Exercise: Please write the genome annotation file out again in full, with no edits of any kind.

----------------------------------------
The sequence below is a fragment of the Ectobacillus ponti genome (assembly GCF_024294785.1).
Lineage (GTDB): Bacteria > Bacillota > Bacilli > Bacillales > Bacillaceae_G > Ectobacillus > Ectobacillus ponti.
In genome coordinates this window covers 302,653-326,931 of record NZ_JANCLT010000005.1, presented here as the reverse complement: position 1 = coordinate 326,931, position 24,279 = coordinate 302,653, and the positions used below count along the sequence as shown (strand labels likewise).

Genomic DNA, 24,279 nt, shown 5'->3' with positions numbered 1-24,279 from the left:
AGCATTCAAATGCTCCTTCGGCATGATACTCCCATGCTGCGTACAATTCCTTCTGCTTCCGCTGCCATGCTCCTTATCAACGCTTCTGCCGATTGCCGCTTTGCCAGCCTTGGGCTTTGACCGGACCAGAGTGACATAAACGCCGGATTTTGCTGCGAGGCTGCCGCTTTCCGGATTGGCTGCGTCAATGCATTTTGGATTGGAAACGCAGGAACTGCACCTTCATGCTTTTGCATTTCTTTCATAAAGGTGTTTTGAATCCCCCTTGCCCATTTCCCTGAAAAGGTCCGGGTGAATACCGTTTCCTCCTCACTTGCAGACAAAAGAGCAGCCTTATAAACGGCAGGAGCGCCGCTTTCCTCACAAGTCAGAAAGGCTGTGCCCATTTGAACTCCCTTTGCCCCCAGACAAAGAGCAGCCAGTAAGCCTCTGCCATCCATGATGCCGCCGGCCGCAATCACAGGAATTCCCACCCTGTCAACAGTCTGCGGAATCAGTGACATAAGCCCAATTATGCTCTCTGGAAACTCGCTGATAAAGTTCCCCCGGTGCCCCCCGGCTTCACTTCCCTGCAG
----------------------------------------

The sequence below is a fragment of the Ectobacillus ponti genome (assembly GCF_024294785.1).
Lineage (GTDB): Bacteria > Bacillota > Bacilli > Bacillales > Bacillaceae_G > Ectobacillus > Ectobacillus ponti.
In genome coordinates this window covers 302,653-326,931 of record NZ_JANCLT010000005.1, presented here as the reverse complement: position 1 = coordinate 326,931, position 24,279 = coordinate 302,653, and the positions used below count along the sequence as shown (strand labels likewise).

Genomic DNA, 24,279 nt, shown 5'->3' with positions numbered 1-24,279 from the left:
AGCATTCAAATGCTCCTTCGGCATGATACTCCCATGCTGCGTACAATTCCTTCTGCTTCCGCTGCCATGCTCCTTATCAACGCTTCTGCCGATTGCCGCTTTGCCAGCCTTGGGCTTTGACCGGACCAGAGTGACATAAACGCCGGATTTTGCTGCGAGGCTGCCGCTTTCCGGATTGGCTGCGTCAATGCATTTTGGATTGGAAACGCAGGAACTGCACCTTCATGCTTTTGCATTTCTTTCATAAAGGTGTTTTGAATCCCCCTTGCCCATTTCCCTGAAAAGGTCCGGGTGAATACCGTTTCCTCCTCACTTGCAGACAAAAGAGCAGCCTTATAAACGGCAGGAGCGCCGCTTTCCTCACAAGTCAGAAAGGCTGTGCCCATTTGAACTCCCTTTGCCCCCAGACAAAGAGCAGCCAGTAAGCCTCTGCCATCCATGATGCCGCCGGCCGCAATCACAGGAATTCCCACCCTGTCAACAGTCTGCGGAATCAGTGACATAAGCCCAATTATGCTCTCTGGAAACTCGCTGATAAAGTTCCCCCGGTGCCCCCCGGCTTCACTTCCCTGCAG